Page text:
Friday, March 21, 2008

A Passion for the Pasque Flower

I only learned about anemones once we moved from the city and I started to garden. I think I love them as much for their beauty as for the melodious pronunciation of their name “a NEM o nee.” This picture was taken at the market in Menton, France last Saturday on a day of site-seeing after a business trip to Cannes.

Anemones are also commonly known as pasque (from pasch or paschal, Easter) flowers, due to their habit of flowering between late March and early June, an odd attribution for me, since I equate them with the summer. But in South Dakota, often peaking through the snow, they are the first sign that spring has arrived. By summer, when they are blooming in New York, their Great Plains’ region lifecycle is complete. Not surprisingly, the anemone is South Dakota’s state flower.

Along with clematis, buttercups, columbines, delphiniums, and poppies, all varieties I happen to favor, they are part of the ranunculaceae family. Quite accidentally I caught some ranunculi in the top right corner of this photo.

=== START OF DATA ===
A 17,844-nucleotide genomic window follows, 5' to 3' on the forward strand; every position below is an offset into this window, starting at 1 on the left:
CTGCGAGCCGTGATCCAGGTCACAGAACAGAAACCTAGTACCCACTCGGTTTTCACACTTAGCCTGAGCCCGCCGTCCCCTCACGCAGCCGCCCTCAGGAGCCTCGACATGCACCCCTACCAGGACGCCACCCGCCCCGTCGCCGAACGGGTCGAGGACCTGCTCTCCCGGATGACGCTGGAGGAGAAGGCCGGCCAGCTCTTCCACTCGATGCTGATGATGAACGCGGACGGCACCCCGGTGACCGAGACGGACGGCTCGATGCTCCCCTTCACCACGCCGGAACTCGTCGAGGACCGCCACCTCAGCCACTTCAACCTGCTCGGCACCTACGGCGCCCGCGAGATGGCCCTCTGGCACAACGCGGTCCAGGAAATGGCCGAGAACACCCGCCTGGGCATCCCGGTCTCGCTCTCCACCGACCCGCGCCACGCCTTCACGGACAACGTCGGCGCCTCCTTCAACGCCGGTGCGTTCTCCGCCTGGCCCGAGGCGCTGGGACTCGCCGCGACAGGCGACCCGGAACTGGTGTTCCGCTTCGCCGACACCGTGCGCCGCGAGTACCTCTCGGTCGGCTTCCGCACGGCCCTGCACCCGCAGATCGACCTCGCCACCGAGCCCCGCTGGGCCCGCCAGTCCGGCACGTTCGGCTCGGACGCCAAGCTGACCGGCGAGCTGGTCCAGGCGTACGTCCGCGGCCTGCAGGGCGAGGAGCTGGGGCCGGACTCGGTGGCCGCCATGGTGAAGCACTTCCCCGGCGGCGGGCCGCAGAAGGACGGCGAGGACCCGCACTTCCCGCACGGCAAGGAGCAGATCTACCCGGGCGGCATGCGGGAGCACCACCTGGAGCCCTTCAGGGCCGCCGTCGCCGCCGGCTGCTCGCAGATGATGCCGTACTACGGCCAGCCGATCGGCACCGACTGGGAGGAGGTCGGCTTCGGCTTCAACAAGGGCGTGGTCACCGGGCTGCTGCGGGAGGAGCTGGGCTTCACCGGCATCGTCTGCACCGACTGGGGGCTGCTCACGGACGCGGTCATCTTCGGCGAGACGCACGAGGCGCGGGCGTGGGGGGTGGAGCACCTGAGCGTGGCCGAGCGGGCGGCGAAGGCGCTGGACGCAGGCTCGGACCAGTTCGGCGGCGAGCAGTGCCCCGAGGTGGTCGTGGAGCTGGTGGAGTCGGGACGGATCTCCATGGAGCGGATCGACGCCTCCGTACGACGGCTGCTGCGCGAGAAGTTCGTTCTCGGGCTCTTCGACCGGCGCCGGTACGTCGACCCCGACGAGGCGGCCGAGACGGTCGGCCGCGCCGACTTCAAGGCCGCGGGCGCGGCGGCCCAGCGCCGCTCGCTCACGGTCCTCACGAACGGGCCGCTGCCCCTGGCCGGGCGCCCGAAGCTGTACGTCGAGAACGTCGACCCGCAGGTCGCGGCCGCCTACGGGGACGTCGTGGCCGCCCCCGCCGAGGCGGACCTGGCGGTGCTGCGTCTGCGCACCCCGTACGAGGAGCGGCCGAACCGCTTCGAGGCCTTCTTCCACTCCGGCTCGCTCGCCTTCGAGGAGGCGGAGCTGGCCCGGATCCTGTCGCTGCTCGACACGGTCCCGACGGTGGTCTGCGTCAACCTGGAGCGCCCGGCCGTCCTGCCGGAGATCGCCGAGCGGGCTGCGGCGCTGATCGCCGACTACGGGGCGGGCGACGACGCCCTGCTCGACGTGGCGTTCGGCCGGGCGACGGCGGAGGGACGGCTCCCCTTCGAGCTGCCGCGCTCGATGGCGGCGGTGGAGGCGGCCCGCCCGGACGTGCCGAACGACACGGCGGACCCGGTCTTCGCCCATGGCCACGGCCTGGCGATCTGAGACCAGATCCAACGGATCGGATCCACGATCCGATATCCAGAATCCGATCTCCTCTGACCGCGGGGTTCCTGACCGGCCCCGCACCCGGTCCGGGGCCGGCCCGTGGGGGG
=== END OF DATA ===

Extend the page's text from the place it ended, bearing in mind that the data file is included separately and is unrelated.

Here are some links for additional information on this plant, its family, and relationship to South Dakota. Happy Spring


TOG said...

When I was in New Orleans working on my graduate degree I grew both of those flowers. They are spectacular and I miss them because they will not thrive in Miami. Thank you for sharing.

katthryn said...

It's my pleasure. They do have a way of lifting one's spirits, don't they? Thanks for stopping by!

Jana said...

Very pretty! I haven't had these in my garden in ages. I should go look for some at the nursery.

Kate said...

I love blogging because I learn so much. Just this week I learned that Easter in Mexico is Pascua, and then I see your blog with the "Easter flower" known as pasque. Language is fascinating!! Your photo is lovely, and when I return to Minnesota in 4 short days, I'll have to remember to plant some of these lovely flowers.